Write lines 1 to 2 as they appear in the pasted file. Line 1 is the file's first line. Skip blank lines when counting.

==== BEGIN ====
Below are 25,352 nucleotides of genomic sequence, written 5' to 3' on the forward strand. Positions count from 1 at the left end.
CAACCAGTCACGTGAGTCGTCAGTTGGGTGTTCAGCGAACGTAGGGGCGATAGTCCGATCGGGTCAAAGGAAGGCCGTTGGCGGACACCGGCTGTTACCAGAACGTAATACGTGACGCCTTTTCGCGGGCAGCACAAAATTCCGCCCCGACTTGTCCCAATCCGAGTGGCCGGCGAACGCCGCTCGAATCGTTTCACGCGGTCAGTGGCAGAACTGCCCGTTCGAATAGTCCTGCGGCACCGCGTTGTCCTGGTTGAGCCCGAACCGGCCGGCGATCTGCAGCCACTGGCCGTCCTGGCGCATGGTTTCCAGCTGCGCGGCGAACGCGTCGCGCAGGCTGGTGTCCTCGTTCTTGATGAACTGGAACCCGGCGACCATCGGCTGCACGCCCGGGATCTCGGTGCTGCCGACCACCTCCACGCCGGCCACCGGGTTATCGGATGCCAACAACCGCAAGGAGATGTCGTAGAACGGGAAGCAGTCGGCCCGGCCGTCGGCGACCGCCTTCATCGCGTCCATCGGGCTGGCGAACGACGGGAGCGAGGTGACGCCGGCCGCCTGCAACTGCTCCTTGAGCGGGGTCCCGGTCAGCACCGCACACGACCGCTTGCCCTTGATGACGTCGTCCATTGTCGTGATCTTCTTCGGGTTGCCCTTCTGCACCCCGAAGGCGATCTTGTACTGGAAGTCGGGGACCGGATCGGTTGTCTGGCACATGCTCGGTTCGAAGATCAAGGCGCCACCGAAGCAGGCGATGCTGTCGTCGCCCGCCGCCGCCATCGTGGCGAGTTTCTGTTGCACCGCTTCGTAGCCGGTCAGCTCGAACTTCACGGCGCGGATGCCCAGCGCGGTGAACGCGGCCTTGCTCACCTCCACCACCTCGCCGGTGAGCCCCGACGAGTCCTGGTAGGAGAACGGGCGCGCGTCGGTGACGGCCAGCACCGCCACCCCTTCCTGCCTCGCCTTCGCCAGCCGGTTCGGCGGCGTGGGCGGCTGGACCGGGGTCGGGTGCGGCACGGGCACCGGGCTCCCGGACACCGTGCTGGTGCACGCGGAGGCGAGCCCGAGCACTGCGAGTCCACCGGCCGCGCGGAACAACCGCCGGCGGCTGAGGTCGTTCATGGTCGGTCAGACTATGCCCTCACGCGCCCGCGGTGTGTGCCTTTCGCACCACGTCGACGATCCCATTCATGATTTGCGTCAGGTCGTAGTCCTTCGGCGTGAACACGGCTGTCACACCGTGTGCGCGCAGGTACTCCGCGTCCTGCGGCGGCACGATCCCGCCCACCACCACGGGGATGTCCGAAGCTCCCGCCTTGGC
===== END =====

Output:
Below are 25,352 nucleotides of genomic sequence, written 5' to 3' on the forward strand. Positions count from 1 at the left end.
CAACCAGTCACGTGAGTCGTCAGTTGGGTGTTCAGCGAACGTAGGGGCGATAGTCCGATCGGGTCAAAGGAAGGCCGTTGGCGGACACCGGCTGTTACCAGAACGTAATACGTGACGCCTTTTCGCGGGCAGCACAAAATTCCGCCCCGACTTGTCCCAATCCGAGTGGCCGGCGAACGCCGCTCGAATCGTTTCACGCGGTCAGTGGCAGAACTGCCCGTTCGAATAGTCCTGCGGCACCGCGTTGTCCTGGTTGAGCCCGAACCGGCCGGCGATCTGCAGCCACTGGCCGTCCTGGCGCATGGTTTCCAGCTGCGCGGCGAACGCGTCGCGCAGGCTGGTGTCCTCGTTCTTGATGAACTGGAACCCGGCGACCATCGGCTGCACGCCCGGGATCTCGGTGCTGCCGACCACCTCCACGCCGGCCACCGGGTTATCGGATGCCAACAACCGCAAGGAGATGTCGTAGAACGGGAAGCAGTCGGCCCGGCCGTCGGCGACCGCCTTCATCGCGTCCATCGGGCTGGCGAACGACGGGAGCGAGGTGACGCCGGCCGCCTGCAACTGCTCCTTGAGCGGGGTCCCGGTCAGCACCGCACACGACCGCTTGCCCTTGATGACGTCGTCCATTGTCGTGATCTTCTTCGGGTTGCCCTTCTGCACCCCGAAGGCGATCTTGTACTGGAAGTCGGGGACCGGATCGGTTGTCTGGCACATGCTCGGTTCGAAGATCAAGGCGCCACCGAAGCAGGCGATGCTGTCGTCGCCCGCCGCCGCCATCGTGGCGAGTTTCTGTTGCACCGCTTCGTAGCCGGTCAGCTCGAACTTCACGGCGCGGATGCCCAGCGCGGTGAACGCGGCCTTGCTCACCTCCACCACCTCGCCGGTGAGCCCCGACGAGTCCTGGTAGGAGAACGGGCGCGCGTCGGTGACGGCCAGCACCGCCACCCCTTCCTGCCTCGCCTTCGCCAGCCGGTTCGGCGGCGTGGGCGGCTGGACCGGGGTCGGGTGCGGCACGGGCACCGGGCTCCCGGACACCGTGCTGGTGCACGCGGAGGCGAGCCCGAGCACTGCGAGTCCACCGGCCGCGCGGAACAACCGCCGGCGGCTGAGGTCGTTCATGGTCGGTCAGACTATGCCCTCACGCGCCCGCGGTGTGTGCCTTTCGCACCACGTCGACGATCCCATTCATGATTTGCGTCAGGTCGTAGTCCTTCGGCGTGAACACGGCTGTCACACCGTGTGCGCGCAGGTACTCCGCGTCCTGCGGCGGCACGATCCCGCCCACCACCACGGGGATGTCCGAAGCTCCCGCCTTGGC